Why it's doneBy Mayo Clinic staff
Carotid angioplasty and stenting may be an appropriate stroke treatment or stroke prevention option if:
- You have a history of heart problems, such as congestive heart failure, unstable angina or a failed stress test
- You have a carotid artery with a 70 percent blockage or more, especially if you've had a stroke or stroke symptoms, and you aren't in good enough health to undergo surgery — for example, if you have severe heart or lung disease or had radiation for neck tumors
- You've already had a carotid endarterectomy and are experiencing new narrowing after surgery (restenosis)
- The location of the narrowing (stenosis) is difficult to access with endarterectomy
In some cases, traditional carotid surgery (carotid endarterectomy) may be advised to remove the buildup of plaques (fatty material) that is narrowing the artery. In other cases, angioplasty and stenting may be a better option.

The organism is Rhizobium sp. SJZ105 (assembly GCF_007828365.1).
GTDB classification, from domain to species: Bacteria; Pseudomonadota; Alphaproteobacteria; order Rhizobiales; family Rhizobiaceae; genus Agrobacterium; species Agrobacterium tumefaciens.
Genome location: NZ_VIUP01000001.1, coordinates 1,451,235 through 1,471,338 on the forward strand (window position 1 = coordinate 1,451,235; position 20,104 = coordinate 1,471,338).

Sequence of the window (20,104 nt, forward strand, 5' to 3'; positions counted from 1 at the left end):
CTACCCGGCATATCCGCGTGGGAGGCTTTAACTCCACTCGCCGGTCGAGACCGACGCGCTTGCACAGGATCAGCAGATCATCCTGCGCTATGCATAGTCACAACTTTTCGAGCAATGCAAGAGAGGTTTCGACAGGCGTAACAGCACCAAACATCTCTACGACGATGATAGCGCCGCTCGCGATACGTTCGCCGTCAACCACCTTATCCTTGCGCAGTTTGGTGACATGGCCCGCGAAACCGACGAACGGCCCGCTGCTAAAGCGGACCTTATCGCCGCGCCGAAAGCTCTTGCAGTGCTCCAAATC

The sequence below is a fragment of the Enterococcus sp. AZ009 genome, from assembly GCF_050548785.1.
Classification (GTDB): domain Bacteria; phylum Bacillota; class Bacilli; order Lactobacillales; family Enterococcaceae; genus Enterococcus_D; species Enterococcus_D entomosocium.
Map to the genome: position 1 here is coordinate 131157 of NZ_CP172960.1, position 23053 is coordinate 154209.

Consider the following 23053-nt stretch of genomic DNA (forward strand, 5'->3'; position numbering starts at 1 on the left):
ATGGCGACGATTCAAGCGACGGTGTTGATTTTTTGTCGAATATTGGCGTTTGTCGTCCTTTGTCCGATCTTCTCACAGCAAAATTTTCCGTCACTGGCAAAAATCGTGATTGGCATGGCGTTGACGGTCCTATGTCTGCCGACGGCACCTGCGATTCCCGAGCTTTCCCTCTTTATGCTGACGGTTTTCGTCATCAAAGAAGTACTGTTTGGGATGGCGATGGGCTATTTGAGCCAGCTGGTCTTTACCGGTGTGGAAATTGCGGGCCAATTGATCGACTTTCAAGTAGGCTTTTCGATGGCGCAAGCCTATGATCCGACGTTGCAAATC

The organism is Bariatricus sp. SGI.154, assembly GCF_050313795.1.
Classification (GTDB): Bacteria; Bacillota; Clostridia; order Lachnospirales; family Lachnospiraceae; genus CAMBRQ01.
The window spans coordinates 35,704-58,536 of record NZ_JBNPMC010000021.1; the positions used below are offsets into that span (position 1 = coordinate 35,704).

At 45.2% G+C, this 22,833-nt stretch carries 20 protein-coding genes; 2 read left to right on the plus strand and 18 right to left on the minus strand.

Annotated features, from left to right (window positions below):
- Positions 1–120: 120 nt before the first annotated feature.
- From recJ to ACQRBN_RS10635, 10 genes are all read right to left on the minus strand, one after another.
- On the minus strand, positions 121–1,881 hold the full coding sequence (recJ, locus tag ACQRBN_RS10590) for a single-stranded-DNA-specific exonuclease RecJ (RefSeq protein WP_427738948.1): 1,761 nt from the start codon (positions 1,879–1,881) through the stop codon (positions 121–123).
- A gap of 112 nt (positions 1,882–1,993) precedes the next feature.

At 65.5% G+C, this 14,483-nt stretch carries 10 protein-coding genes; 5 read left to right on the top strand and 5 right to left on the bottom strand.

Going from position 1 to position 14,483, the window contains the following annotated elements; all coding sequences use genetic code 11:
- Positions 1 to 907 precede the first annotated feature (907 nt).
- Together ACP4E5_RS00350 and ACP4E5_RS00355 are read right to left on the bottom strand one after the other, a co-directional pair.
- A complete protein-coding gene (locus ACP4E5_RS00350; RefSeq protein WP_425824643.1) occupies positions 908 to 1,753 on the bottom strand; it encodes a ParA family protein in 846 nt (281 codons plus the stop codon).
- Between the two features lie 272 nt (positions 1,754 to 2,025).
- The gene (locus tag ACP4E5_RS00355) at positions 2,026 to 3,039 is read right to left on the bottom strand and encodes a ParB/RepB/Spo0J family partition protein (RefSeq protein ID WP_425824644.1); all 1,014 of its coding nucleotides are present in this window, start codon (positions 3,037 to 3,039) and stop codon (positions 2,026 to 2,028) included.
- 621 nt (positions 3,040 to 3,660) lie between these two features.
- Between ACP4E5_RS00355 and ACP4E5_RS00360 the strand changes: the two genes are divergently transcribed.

- Greelish JP, et al. Carotid artery stenting and its complications. http://www.uptodate.com/home/index.html. Accessed May 9, 2011.
- Naggara O, et al. Anatomical and technical factors associated with stroke or death during carotid angioplasty and stenting: Results from the endarterectomy versus angioplasty in patients with severe symptomatic carotid stenosis (EVA - 3S) trial and systematic review. Stroke. 2011;42:380.
- Lin PH, et al. Carotid artery disease. In: Brunicardi FC, et al. Schwartz's Principles of Surgery. 9th ed. New York, N.Y.: The McGraw-Hill Companies; 2010. http://www.accessmedicine.com/content.aspx?aID=5024036&searchStr=percutaneous+transluminal+angioplasty+of+carotid+artery#5024036. Accessed May 9, 2011.
- Oran NT, et al. Carotid angioplasty and stenting in carotid artery stenosis: Neuroscience nursing implications. Journal of Neuroscience Nursing. 2010;42:3.
- Angioplasty and vascular stenting. Radiological Society of North America. http://www.radiologyinfo.org/en/info.cfm?pg=angioplasty. Accessed May 8, 2011.
- Carotid artery disease. National Heart, Lung, and Blood Institute. http://www.nhlbi.nih.gov/health/dci/Diseases/catd/catd_all.html. Accessed May 9, 2011.